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Need a part time freelance PCB Designer...

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IDEngineer:
I've personally worked with our regular PCB Designer for ~30 years. Sadly, he's contracted cancer and it's just not feasible for him to work on our projects while going through radiation and chemotherapy. He's a dear personal friend and we want him focused on recovery.

That said, we need ongoing PCB Design too. So we're in the situation of needing a freelance PCB Designer who can do the occasional board for us while understanding we will not generate enough work to be your full time employer. This might be a good gig for a senior level EE student who wants a bit of income on the side, or a full time PCB Designer who wants the occasional side job. "Indoor work with no heavy lifting." You'll need to be fully outfitted with your own professional grade PCB Design software, we do not own it and have no interest in paying for it. That's why we're hiring you!  :)

We do perhaps 4-6 new PCB's a year. They're all small - the largest so far is 6x2 inches - and generally just 2-4 layers. Typical components are QFN-28's, SOIC's, 0402 and larger discretes, DPAK's, SOT23's, various connectors, etc. Nothing too exotic. No crazy tight trace spacings. Most of our stuff is pretty laid back and low stress. We sometimes have low noise/high sensitivity board areas but we will define those and work with you to make them reasonable to implement. On MCU's we often simply describe the type of pin a signal requires and give you the flexibility to assign them to optimize the layout ("use any available A/D input pin", "your choice of Schmitt Trigger digital input", etc.). In other words we aren't impossible to work with, we respect your talents, and don't always demand "our way or the highway".

We typically pay an hourly rate but we can discuss per-job payment too. We pay VERY fast. Our motto is "We won't be your largest client but we'll try hard to be your favorite". We will go months without bugging you, but when we need a board we need it promptly (defined as "a couple of weeks"). The simplicity of our designs helps this happen.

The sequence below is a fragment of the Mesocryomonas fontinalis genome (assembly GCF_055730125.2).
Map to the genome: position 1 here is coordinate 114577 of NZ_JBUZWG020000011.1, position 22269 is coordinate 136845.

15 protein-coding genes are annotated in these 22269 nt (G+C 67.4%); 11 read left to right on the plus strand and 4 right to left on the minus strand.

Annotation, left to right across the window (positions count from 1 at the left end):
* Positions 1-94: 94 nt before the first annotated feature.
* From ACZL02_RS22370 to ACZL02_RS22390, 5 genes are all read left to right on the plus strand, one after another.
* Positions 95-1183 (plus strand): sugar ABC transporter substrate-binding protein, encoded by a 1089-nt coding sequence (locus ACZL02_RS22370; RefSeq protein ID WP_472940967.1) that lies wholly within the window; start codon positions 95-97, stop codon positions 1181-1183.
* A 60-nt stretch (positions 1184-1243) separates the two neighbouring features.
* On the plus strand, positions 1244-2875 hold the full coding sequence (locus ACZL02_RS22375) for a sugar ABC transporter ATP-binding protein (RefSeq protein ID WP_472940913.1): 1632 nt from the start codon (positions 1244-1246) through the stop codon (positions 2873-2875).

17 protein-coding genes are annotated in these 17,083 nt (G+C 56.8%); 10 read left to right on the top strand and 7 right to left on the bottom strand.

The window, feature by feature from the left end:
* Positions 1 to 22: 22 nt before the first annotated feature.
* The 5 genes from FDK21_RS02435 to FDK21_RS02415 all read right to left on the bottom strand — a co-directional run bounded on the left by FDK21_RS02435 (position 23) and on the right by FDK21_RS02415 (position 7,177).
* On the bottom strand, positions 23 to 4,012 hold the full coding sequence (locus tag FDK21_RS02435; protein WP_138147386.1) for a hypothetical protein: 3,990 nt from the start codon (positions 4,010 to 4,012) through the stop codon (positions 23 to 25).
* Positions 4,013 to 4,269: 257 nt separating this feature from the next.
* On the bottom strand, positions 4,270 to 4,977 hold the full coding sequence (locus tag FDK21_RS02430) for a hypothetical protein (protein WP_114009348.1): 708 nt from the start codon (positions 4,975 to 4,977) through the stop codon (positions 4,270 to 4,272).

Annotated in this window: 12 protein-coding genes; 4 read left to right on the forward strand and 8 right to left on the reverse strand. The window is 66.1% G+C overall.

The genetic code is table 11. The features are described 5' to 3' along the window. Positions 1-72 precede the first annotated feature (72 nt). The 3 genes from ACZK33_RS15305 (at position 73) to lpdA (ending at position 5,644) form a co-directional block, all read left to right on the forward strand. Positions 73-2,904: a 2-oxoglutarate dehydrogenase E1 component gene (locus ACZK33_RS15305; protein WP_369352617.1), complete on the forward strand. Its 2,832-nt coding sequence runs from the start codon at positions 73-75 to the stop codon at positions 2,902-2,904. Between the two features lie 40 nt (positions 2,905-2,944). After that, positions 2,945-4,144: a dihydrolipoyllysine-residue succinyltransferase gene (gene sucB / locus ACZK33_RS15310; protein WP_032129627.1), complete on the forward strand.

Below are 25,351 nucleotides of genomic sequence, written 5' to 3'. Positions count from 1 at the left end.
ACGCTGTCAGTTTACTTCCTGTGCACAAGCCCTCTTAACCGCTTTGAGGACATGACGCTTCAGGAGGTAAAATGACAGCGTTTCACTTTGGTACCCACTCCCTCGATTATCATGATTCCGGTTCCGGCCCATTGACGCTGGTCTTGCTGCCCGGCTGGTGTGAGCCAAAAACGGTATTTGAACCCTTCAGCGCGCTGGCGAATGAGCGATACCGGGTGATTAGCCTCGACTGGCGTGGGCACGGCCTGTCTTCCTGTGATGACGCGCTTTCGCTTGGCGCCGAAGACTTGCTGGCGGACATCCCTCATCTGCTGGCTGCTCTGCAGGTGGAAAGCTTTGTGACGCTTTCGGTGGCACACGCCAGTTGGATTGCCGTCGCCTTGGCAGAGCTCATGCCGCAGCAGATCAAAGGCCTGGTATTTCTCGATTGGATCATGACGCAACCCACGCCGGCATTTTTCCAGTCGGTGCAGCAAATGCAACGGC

Our workflow is generally as follows:

1) We provide a rough schematic
2) You do the schematic capture
3) We approve the formal schematic and provide mechanical requirements
4) You do the basic layout
5) We do a detailed review of the artwork, generally within 24 hours
6) You correct anything we found
7) Repeat 5 and 6 until the board is ready
8) You provide complete docs package for prototype and production, plus a zipped copy of the entire project for our archiving (sufficient to hand to another PCB Designer with the same software)
9) You bill and we pay via check, PayPal, anything reasonable.

We will have a new PCB requirement in the next few weeks, so we're not in a huge rush but we do want to establish a new working relationship soon. We will provide examples of some of our present PCB's so you can get a feel for what we do. We don't care where you are located as long as you have reliable Internet access and speak fluent English (no offense, it's just a bandwidth thing).

Please don't reply to this thread... send me a PM here and I'll get back to you promptly.

Thanks for reading and hope to hear back soon!

IDEngineer:
Thank you to everyone that has responded! We have compiled a list of everyone's contact data and will be reaching out when we're ready for our next new board, probably in a few weeks.

Sadly, our long time PCB Designer and very close personal friend succumbed to cancer in December. He had lost so much weight that by the time they realized what was going on, his body could not withstand chemotherapy and/or radiation. He asked to be taken home to Hawaii where he was given hospice care. I managed to do a whirlwind trip to see him - I missed his last conscious period by one day - and spent several hours sitting with him and his dear wife. He passed within an hour of my departure. There are rumors that comatose patients are sometimes aware of what is happening around them... I have no idea if that happened in this case, but if true hopefully it gave him some peace.

Not to get too mushy here, but: Hug your family and friends. You never know what tomorrow will bring. We're not here for a long time, just a good time. Be sure to share that time with those you love.

trevwhite:
Sorry for your loss.


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